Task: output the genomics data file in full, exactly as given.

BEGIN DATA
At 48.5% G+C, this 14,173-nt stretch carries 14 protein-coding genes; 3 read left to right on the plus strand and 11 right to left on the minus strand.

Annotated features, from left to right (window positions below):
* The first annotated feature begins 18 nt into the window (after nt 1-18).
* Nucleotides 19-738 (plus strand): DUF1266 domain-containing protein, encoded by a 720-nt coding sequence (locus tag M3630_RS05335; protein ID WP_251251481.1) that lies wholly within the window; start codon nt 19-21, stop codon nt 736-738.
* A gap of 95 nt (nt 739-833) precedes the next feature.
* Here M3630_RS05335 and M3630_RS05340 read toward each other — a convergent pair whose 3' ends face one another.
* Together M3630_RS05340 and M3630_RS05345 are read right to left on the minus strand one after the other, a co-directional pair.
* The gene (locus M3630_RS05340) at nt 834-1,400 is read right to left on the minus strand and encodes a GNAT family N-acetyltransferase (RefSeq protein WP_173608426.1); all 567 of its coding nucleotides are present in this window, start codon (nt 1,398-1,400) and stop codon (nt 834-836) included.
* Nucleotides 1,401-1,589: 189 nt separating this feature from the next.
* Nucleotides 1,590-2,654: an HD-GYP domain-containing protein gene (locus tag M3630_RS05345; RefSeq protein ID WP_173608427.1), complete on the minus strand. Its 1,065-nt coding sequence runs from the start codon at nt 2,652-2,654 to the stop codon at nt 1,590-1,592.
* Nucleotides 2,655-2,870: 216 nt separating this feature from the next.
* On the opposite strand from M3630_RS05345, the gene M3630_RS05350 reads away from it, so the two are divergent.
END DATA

At 48.5% G+C, this 14,173-nt stretch carries 14 protein-coding genes; 3 read left to right on the plus strand and 11 right to left on the minus strand.

Annotated features, from left to right (window positions below):
* The first annotated feature begins 18 nt into the window (after nt 1-18).
* Nucleotides 19-738 (plus strand): DUF1266 domain-containing protein, encoded by a 720-nt coding sequence (locus tag M3630_RS05335; protein ID WP_251251481.1) that lies wholly within the window; start codon nt 19-21, stop codon nt 736-738.
* A gap of 95 nt (nt 739-833) precedes the next feature.
* Here M3630_RS05335 and M3630_RS05340 read toward each other — a convergent pair whose 3' ends face one another.
* Together M3630_RS05340 and M3630_RS05345 are read right to left on the minus strand one after the other, a co-directional pair.
* The gene (locus M3630_RS05340) at nt 834-1,400 is read right to left on the minus strand and encodes a GNAT family N-acetyltransferase (RefSeq protein WP_173608426.1); all 567 of its coding nucleotides are present in this window, start codon (nt 1,398-1,400) and stop codon (nt 834-836) included.
* Nucleotides 1,401-1,589: 189 nt separating this feature from the next.
* Nucleotides 1,590-2,654: an HD-GYP domain-containing protein gene (locus tag M3630_RS05345; RefSeq protein ID WP_173608427.1), complete on the minus strand. Its 1,065-nt coding sequence runs from the start codon at nt 2,652-2,654 to the stop codon at nt 1,590-1,592.
* Nucleotides 2,655-2,870: 216 nt separating this feature from the next.
* On the opposite strand from M3630_RS05345, the gene M3630_RS05350 reads away from it, so the two are divergent.